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Wes Unseld
Position(s) Center/Forward
Jersey #(s) 41
Listed height 6 ft 7 in (2.01 m)
Listed weight 245 lb (111 kg)
Born March 14, 1946 (1946-03-14) (age 63)
Louisville, Kentucky
Career information
Year(s) 1968–1981
NBA Draft 1968 / Round: 1 / Pick: 2
College University of Louisville
Professional team(s)
Career stats (NBA and/or ABA)
Points     10,624
Rebounds     13,769
Assists     3,822
Stats @
Career highlights and awards
Basketball Hall of Fame as player

Westley Sissel "Wes" Unseld (born March 14, 1946 in Louisville, Kentucky) is an American former basketball player. He spent his entire NBA career with the Baltimore/Capital/Washington Bullets, and was inducted into the Basketball Hall of Fame in 1988.


Early life and college career

Unseld starred on a Seneca High School team that won two state championships. In 1965, Unseld began playing center for the University of Louisville, where he averaged 35.8 points per game and 23.6 rebounds per game in 14 games with a freshman team. He was a 3-year letter winner, scored 1,686 points in 82 games (20.6 points per game), grabbed 1,551 rebounds (18.9 rebounds per game), led the conference in rebounding in 1966, 1967 and 1968, and led Louisville to a 60-22 record with two trips to the NCAA tournament and one trip to the NIT tournament. Unseld is also a member of Alpha Phi Alpha, the first intercollegiate Greek-letter fraternity established for African Americans.

NBA years

Unseld was drafted by the Kentucky Colonels in the 1968 American Basketball Association draft and was drafted second overall in the first round by the Baltimore Bullets in 1968,[1] and helped lead the Bullets (who had finished in last place in the Eastern division the previous year) to a 57-25 record and a division title. Unseld averaged 18.2 rebounds per game that year, and became only the second player ever to win both Rookie of the Year and Most Valuable Player in the same season (Wilt Chamberlain being the first). Unseld was also named the Sporting News MVP that year. He was one of the best defensive players of his era, and in 1975, he led the NBA in rebounding. The following season, he led the NBA in field goal percentage with a .561 percentage.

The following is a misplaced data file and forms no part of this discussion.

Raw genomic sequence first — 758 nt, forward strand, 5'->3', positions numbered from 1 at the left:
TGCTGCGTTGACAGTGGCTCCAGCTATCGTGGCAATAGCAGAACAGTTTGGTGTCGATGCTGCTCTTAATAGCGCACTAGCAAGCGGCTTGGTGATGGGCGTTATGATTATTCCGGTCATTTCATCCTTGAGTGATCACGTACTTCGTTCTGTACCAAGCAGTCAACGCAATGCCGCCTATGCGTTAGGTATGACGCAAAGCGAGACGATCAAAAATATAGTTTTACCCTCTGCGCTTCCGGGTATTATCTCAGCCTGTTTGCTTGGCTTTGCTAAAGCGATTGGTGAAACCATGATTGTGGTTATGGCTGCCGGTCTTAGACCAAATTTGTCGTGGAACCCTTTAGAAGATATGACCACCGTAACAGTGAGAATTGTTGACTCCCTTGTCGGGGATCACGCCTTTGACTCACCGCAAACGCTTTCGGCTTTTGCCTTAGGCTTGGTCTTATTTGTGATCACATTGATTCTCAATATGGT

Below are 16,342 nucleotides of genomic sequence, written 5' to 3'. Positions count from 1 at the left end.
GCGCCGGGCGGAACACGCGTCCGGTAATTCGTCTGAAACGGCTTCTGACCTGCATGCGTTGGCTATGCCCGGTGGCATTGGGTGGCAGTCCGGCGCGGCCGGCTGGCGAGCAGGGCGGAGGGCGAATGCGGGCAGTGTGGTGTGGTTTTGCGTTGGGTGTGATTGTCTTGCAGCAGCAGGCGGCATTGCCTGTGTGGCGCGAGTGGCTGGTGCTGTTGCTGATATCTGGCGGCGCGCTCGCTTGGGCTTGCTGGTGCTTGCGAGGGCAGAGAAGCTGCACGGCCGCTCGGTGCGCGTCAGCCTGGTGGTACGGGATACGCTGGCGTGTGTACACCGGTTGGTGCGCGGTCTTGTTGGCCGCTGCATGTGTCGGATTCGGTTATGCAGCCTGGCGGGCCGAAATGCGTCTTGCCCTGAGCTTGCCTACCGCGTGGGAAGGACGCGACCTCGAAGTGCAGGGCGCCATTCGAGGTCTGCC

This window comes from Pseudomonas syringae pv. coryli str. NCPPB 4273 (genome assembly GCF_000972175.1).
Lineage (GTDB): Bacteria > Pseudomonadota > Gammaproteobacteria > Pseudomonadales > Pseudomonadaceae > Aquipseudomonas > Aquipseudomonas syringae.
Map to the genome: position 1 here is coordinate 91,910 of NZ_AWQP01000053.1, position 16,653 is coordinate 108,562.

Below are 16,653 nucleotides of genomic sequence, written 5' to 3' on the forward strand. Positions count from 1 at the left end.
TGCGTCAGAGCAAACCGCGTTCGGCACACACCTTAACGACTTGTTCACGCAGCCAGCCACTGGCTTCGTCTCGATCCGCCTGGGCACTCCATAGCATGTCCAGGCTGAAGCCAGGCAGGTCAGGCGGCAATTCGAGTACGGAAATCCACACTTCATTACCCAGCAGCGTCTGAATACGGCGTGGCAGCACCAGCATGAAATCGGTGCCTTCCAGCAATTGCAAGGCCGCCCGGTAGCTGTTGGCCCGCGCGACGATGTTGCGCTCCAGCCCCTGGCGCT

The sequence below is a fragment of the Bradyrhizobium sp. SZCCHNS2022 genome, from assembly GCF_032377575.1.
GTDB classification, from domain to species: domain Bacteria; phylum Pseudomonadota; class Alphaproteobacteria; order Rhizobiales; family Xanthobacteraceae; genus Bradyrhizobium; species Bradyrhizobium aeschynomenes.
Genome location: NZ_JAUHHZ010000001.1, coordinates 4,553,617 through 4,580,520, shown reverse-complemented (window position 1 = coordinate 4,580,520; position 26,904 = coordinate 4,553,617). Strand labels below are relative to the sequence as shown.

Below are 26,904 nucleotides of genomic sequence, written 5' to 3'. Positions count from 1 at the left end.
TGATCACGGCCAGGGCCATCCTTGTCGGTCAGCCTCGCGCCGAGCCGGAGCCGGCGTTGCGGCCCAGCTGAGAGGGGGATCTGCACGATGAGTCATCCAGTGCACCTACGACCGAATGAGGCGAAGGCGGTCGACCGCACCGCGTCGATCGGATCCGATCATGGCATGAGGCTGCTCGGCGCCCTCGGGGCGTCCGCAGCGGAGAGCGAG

Famed for his rebounding, bone-jarring picks and ability to ignite a fast break with his crisp, accurate outlet passes, Unseld made up for his lack of size (6’7”) with brute strength and sheer determination. Unseld took the Bullets franchise to four NBA Finals, and won the championship in 1978 over the Seattle SuperSonics, in which he was named the Finals MVP. He ended his playing career following the 1980–1981 season, and his #41 jersey was retired by the Bullets shortly thereafter.

Hall of Fame

In 1988, Unseld was enshrined into the Basketball Hall of Fame, and in 1996, he was named as one of the NBA's 50 Greatest Players of all time.[2]

General manager and head coach

After his retirement in 1981 he moved into a front office position with the Bullets where he served as vice president for six years before being named head coach in 1987. His tenure as coach was nowhere near as successful as his playing career, and he resigned following the 1994 season with a 202–345 record (.369). Unseld became Washington's General Manager in 1996 and guided the team to the playoffs only once during his tenure.

Post NBA career

Unseld now operates a private school which started in 1979 in Baltimore, Maryland, where both his wife, Constance, and his daughter, Kimberley, work as the school's teachers. [1] The school has an infant and toddlers program and continues to the 8th grade.


External links

Preceded by
Earl Monroe
NBA Rookie of the Year
Succeeded by
Lew Alcindor
Preceded by
Wilt Chamberlain
NBA Most Valuable Player
Succeeded by
Willis Reed
Preceded by
Bill Walton
NBA Finals Most Valuable Player
Succeeded by
Dennis Johnson
Preceded by
Kevin Loughery
Washington Bullets Head Coach
Succeeded by
Jim Lynam


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